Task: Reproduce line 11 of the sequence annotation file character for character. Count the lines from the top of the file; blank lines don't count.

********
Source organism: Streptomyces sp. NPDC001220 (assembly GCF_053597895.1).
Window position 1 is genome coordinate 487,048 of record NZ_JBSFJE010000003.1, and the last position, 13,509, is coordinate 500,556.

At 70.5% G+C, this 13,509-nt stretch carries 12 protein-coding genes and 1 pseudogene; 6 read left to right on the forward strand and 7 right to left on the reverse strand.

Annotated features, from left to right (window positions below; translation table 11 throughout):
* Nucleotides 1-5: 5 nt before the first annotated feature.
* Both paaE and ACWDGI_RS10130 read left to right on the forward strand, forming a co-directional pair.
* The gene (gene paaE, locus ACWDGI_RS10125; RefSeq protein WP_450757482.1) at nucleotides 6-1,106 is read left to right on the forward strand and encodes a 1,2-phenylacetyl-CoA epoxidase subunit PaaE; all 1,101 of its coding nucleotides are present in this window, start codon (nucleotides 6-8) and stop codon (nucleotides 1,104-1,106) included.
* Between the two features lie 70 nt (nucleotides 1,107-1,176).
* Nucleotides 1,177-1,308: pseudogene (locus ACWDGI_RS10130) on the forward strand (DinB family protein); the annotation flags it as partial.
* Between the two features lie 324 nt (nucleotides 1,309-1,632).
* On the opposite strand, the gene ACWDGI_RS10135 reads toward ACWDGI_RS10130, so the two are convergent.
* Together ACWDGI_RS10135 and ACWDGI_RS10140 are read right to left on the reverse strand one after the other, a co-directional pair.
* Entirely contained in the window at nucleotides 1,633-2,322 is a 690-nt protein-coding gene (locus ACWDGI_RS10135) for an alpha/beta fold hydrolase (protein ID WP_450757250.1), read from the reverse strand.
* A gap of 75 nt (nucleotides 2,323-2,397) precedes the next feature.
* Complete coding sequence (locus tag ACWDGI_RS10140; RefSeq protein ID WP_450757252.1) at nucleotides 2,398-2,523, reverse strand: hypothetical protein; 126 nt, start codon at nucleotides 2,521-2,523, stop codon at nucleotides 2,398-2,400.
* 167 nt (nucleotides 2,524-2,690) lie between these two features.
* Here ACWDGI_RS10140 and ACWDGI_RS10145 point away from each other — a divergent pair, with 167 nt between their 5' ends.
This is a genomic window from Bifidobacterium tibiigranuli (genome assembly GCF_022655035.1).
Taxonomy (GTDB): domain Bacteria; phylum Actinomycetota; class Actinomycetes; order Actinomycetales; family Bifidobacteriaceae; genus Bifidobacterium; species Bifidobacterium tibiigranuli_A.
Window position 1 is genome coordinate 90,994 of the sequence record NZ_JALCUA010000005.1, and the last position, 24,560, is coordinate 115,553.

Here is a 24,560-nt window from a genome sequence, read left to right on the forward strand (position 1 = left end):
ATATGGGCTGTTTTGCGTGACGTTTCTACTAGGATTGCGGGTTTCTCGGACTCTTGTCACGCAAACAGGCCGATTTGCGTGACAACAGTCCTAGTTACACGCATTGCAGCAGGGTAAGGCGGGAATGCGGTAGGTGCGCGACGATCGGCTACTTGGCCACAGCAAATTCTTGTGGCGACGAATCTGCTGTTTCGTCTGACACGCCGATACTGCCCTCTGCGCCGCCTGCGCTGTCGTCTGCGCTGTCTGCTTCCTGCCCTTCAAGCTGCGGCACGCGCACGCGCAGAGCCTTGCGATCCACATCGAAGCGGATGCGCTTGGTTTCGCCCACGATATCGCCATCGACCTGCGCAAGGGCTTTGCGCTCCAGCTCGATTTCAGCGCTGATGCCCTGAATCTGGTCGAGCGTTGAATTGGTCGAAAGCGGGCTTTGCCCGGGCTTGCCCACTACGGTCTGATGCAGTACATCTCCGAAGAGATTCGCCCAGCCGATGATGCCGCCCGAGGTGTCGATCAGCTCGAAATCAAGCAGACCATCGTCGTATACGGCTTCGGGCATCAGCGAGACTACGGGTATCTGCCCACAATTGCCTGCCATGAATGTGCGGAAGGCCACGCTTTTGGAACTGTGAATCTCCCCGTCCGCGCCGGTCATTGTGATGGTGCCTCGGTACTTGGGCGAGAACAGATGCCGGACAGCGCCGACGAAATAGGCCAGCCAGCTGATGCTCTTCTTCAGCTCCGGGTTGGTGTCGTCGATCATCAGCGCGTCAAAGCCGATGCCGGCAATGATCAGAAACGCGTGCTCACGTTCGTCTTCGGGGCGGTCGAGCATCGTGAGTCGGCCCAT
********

* On the opposite strand, the gene ACWDGI_RS10135 reads toward ACWDGI_RS10130, so the two are convergent.